John Waters on his friendship with Manson Family murderer Leslie Van Houten


(Above, trailer for upcoming movie, "Leslie, My Name Is Evil")

Here's Part 1 of a 5-part excerpt from John Waters' forthcoming book, Role Models (2010) running in the The Huffington Post. Waters writes about his friendship with Leslie Van Houten, the Manson Family member who is serving a life sentence for murdering Leno and Rosemary LaBianca in 1969.

200908030931 I have a really good friend who was convicted of killing two innocent people when she was nineteen years old on a horrible night of 1969 cult madness. Her name is Leslie Van Houten and I think you would like her as much as I do. She was one of those notorious "Manson girls" who shaved their heads, carved X's in their foreheads and laughed, joked, and sang their way through the courthouse straight to death row without the slightest trace of remorse forty years ago. Leslie is hardly a "Manson girl" today. Sixty years old, she looks back from prison on her involvement in the La Bianca murders (the night after the Tate massacre) in utter horror, shame, and guilt and takes full responsibility for her part in the crimes. I think it's time to parole her.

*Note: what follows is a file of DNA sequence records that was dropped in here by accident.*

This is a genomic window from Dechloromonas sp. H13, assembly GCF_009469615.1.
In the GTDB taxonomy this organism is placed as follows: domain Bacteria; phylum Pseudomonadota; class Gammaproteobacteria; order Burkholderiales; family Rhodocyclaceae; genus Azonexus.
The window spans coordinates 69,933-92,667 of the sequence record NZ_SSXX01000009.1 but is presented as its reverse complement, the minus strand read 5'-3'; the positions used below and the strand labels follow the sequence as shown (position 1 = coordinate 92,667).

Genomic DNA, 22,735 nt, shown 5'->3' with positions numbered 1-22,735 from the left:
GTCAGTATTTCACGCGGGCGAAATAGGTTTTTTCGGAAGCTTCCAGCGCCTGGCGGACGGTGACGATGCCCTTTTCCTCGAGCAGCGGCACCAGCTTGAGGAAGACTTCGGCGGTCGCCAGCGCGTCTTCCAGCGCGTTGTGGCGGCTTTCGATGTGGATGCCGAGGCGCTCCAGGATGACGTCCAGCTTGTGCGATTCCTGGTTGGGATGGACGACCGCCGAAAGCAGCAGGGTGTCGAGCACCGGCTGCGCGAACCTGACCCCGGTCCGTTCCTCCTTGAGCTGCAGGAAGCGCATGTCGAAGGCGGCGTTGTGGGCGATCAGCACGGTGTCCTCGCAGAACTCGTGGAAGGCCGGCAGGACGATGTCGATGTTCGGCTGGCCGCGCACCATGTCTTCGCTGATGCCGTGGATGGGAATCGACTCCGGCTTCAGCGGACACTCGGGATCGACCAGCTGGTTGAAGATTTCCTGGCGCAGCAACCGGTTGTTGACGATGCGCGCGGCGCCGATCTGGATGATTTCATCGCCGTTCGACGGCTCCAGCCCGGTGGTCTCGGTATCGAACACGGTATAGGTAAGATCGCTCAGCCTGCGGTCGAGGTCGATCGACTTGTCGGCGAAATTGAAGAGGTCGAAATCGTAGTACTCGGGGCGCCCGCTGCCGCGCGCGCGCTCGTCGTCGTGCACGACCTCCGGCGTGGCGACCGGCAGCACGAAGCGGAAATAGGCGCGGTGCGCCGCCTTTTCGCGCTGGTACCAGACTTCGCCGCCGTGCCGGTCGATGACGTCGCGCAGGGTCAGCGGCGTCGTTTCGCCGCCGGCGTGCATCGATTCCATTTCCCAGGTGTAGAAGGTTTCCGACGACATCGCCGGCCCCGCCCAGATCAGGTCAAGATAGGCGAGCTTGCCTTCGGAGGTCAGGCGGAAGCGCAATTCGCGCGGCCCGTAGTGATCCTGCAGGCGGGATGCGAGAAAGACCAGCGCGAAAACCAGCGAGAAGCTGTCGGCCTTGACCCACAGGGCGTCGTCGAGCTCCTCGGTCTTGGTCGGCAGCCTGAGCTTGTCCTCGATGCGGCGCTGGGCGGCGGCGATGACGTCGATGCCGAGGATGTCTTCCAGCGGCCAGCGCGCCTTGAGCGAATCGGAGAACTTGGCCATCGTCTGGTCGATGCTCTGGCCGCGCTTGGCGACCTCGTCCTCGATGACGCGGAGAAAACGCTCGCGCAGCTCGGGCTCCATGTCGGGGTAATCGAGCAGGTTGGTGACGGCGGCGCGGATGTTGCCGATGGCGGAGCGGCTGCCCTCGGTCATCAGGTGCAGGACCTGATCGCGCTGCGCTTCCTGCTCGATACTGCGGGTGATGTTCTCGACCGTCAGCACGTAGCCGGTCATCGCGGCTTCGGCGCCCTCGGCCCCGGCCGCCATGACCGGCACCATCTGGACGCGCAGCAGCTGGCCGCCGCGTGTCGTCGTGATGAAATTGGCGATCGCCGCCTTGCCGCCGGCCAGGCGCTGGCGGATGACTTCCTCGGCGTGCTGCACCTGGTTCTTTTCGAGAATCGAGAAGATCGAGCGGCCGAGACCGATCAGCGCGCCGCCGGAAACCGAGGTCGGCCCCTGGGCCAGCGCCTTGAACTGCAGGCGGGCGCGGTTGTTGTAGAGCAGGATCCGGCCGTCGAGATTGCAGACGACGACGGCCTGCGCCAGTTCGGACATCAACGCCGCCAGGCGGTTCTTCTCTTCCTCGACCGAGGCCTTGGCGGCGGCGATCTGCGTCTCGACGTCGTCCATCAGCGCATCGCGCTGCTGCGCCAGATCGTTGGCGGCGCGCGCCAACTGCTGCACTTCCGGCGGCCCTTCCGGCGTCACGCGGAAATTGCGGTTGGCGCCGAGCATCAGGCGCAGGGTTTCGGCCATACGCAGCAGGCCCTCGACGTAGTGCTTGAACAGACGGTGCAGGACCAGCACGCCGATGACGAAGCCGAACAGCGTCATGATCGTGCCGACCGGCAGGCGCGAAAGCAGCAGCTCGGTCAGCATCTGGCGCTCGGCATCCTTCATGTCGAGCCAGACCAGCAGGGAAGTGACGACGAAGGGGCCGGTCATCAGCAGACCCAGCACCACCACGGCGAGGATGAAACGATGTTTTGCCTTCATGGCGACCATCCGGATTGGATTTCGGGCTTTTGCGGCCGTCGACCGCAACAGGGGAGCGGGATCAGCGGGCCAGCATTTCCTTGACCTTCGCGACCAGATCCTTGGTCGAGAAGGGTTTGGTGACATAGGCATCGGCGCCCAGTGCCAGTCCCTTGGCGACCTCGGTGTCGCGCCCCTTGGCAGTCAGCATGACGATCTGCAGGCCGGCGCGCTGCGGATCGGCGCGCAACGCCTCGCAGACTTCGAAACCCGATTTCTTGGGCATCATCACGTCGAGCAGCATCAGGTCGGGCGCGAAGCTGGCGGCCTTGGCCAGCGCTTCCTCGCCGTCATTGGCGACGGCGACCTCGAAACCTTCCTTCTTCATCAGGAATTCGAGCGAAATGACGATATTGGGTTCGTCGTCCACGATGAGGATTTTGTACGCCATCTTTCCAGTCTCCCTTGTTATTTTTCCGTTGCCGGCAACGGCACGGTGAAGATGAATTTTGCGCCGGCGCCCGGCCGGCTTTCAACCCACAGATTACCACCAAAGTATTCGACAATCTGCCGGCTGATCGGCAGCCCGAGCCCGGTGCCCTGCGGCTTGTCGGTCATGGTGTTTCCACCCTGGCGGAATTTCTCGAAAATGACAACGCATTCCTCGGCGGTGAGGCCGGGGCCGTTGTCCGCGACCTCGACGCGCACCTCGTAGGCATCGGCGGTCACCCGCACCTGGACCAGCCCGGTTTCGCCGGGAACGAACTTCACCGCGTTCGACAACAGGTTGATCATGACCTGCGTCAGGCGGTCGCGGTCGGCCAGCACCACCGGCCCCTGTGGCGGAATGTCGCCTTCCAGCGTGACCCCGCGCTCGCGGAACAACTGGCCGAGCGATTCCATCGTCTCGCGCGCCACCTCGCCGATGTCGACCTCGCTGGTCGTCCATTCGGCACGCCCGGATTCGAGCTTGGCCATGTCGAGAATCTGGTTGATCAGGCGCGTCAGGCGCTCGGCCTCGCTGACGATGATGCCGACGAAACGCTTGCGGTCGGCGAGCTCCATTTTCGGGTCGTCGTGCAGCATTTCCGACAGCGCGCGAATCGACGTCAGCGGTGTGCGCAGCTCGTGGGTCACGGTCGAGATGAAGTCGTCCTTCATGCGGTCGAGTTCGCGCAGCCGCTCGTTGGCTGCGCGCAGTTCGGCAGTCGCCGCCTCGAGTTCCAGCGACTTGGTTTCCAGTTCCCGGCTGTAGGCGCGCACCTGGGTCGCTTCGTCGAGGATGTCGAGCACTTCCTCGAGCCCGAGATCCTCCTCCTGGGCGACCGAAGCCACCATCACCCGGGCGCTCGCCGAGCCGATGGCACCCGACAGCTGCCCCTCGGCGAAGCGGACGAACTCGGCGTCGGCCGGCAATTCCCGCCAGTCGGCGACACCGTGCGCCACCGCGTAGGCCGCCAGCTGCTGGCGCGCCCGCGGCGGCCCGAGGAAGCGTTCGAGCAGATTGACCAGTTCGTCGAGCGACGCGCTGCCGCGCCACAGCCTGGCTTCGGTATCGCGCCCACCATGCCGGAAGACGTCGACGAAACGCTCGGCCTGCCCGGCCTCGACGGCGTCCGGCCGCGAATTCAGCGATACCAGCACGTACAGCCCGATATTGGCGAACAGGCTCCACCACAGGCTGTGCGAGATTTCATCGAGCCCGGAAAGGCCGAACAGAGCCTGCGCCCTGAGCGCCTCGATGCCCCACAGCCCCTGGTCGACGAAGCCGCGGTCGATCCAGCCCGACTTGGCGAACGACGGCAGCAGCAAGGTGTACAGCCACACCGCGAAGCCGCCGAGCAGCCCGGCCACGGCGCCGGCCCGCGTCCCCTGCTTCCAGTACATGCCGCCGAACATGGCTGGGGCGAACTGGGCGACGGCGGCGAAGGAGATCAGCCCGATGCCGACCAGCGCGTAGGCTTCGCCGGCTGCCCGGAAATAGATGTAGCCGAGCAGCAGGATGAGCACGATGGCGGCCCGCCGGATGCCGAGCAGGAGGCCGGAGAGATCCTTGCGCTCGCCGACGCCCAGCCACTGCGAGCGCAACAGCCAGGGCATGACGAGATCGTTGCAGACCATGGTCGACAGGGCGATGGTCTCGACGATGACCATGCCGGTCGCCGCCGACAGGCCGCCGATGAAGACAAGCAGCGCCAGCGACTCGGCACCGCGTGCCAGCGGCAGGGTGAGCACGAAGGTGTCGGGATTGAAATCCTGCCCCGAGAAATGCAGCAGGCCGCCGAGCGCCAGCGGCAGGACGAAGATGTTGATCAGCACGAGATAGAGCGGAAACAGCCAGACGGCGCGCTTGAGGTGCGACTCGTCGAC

I am guilty, too. Guilty of using the Manson murders in a jokey, smart-ass way in my earlier films without the slightest feeling for the victims' families or the lives of the brainwashed Manson killer kids who were also victims in this sad and terrible case. I became obsessed by the Sharon Tate murders from the day I read about them on the front page of the New York Times in 1969 as I worked behind the counter of the Provincetown Book Shop. Later, when the cops finally caught the hippy killers and I actually saw their photos ("Arrest Weirdo in Tate Murders", screamed the New York Daily News headlines) I almost went into cardiac arrest. God! The Manson Family looked just like my friends at the time!

I'm looking forward to reading the other four parts of this excerpt, though I seriously doubt it'll change my opinion that Van Houten should spend the rest of her life in prison.

Leslie Van Houten: A Friendship, Part 1 of 5, by John Waters | Part 2

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